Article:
Global warming could cause animals to shrink in physical size, shows research.
The way in which global warming causes many of the world's organisms to shrink has been revealed by new research from Queen Mary, University of London.
Almost all cold-blooded organisms are affected by a phenomenon known as the 'temperature-size rule', which describes how individuals of the same species reach a smaller adult size when reared at warmer temperatures.
Now, researchers at Queen Mary, University of London have discovered how and why that occurs.
They say that the species' growth rate (how fast mass is accumulated) and development rate (how fast an individual passes through its life stages) are consistently decoupled in a range of species, with development being more sensitive to temperature than growth.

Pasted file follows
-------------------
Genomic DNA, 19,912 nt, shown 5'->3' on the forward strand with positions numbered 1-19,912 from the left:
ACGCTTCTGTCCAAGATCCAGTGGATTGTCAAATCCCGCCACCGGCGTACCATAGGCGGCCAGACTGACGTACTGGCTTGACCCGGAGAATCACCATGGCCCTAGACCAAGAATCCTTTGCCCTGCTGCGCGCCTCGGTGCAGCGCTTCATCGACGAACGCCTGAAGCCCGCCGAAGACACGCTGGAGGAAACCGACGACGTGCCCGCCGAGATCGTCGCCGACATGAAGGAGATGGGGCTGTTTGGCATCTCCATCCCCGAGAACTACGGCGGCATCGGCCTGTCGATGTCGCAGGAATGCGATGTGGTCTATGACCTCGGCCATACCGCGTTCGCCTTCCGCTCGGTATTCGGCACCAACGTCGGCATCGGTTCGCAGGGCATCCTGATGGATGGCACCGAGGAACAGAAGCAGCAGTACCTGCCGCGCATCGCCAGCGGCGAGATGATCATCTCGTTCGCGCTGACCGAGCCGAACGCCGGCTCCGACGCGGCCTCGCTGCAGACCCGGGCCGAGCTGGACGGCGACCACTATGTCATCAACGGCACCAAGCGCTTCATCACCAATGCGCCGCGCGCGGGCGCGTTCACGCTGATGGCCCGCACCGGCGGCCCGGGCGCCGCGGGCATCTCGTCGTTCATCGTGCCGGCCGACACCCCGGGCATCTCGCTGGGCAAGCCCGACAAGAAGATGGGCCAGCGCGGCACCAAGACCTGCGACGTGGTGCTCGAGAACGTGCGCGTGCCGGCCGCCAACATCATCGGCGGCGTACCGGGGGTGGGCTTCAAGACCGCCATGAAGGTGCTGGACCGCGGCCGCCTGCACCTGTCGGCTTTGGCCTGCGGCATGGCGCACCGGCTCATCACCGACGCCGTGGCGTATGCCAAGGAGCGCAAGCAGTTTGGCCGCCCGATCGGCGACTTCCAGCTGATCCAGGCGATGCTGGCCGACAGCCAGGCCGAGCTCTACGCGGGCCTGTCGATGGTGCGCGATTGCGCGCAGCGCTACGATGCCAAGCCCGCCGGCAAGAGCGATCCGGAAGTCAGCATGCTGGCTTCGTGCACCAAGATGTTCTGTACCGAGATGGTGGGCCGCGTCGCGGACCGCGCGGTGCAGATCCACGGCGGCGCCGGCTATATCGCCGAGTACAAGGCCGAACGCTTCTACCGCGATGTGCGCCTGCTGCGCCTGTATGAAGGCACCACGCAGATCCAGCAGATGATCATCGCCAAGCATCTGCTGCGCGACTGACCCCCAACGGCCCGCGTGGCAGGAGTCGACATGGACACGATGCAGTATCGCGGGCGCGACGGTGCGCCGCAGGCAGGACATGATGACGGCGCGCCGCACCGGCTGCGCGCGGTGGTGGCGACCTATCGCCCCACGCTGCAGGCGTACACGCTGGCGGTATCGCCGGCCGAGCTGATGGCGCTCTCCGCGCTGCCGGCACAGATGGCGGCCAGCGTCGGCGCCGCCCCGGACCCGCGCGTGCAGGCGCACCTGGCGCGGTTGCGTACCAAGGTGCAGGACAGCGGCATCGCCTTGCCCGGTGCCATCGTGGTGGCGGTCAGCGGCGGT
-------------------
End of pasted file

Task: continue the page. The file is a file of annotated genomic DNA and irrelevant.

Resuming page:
"We've shown that growth and development increase at different rates as temperatures warm. The consequences are that at warmer temperatures a species grows faster but matures even faster still, resulting in them achieving a smaller adult size," researcher Andrew Hirst said.
Researchers say that their findings suggest that rates fundamental to all organisms (such as mortality, reproduction and feeding), may not change in synch with one another in a warming world.
The study has been published in the journal The American Naturalist.